The differences between technical debt and financial debt are numerous and significant. We often overlook them, in part, because of the metaphor itself. Managing technical debt as we would manage financial debt is risky for two reasons. First, such an approach would most likely fail to exploit properties of technical debt that can be advantageous. Second, such an approach would likely cause us to overlook opportunities because of reticence about addressing the technical debt problem to the extent necessary for effective control.
The debt metaphor itself is probably at the root of the misunderstanding. The financial metaphor evokes the conventional concept of fixed or slowly varying interest rates. But the reality of technical debt involves loss of enterprise agility or lost revenue. Connecting these two ideas is intuitively challenging.
For the more familiar kinds of financial debts, the interest rate and any rules for adjusting it are set at the time of loan origination. Moreover, financial debts are unitary in the sense that each loan is a single point transaction with a single interest rate formula. For example, the interest rate formula for the most common kind of credit card balance is the same for every purchase. Technical debt isn’t unitary. Each kind of technical debt and each manifestation of that kind of technical debt is, in effect, a separate loan that can carry its own independently variable MICs.
The cost of carrying technical debt can vary with time. It can vary for a given class of technical debt, or it can vary instance-by-instance. Costs depend on the nature of the work underway on the assets that carry the debt. This fact is a source of flexibility useful for planning technical debt management programs. To manage resources, planners can exploit this flexibility to set priorities for enterprise efforts. For example, planning technical debt retirement programs to retire all instances of a given class of technical debt might not be the best choice.
When making technical debt management decisions, respect the constraints that technical debt imposes. Exploit the flexibility that technical debt provides.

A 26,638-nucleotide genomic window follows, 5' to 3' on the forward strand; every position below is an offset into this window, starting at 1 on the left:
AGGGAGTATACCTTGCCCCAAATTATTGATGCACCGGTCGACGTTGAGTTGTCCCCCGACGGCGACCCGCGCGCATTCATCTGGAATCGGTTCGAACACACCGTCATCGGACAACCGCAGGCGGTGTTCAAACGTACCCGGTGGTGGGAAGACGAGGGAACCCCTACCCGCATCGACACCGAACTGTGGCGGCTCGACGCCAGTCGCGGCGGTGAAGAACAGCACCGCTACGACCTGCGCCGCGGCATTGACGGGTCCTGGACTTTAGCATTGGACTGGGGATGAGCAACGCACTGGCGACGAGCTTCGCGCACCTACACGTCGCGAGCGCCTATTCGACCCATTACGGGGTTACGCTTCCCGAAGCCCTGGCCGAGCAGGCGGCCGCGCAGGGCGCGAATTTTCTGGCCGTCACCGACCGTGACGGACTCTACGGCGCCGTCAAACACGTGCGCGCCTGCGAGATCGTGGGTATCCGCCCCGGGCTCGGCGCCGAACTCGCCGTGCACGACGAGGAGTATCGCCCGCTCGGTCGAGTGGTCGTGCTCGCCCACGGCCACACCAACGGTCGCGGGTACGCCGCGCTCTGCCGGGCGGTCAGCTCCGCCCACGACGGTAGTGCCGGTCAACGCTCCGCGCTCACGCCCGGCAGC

The metaphorical interest charges (MICs) and metaphorical principal (MPrin) of a particular class of technical debt can change as a result of retiring other seemingly unrelated classes of technical debt. In most cases, engineering expertise is required to determine technical debt retirement strategies that can exploit this property of technical debt.
Unlike financial debt, for technical debt there are no legally required reports or disclosures. We can sometimes estimate MICs, but most organizations don’t track the data necessary to estimate MICs with useful precision. Indeed, developing useful estimates is often technically impossible.
Rescheduling interest payments on financial debt is possible only by prearrangement or in bankruptcy, but MICs on technical debt can often be rescheduled by rescheduling work that might incur them. This is useful when we plan to retire assets bearing technical debt, because their technical debt vanishes.
For financial debts, the interest charges associated with a unit of debt are (usually) the same for every unit of debt incurred under the same loan agreement. But for technical debt, the MICs associated with a given instance of a class of technical debt might differ substantially from any other instance of the same class of technical debt, even if those instances of technical debt were incurred at the same time as a result of a single decision or sequence of events.
The common understanding of interest on financial debts doesn’t correspond to the reality of technology-based systems, which are the targets of the technical debt metaphor. Formulating sound technical debt policy depends on understanding the nature of the difference between interest on financial debt and the metaphorical interest charges associated with technical debt.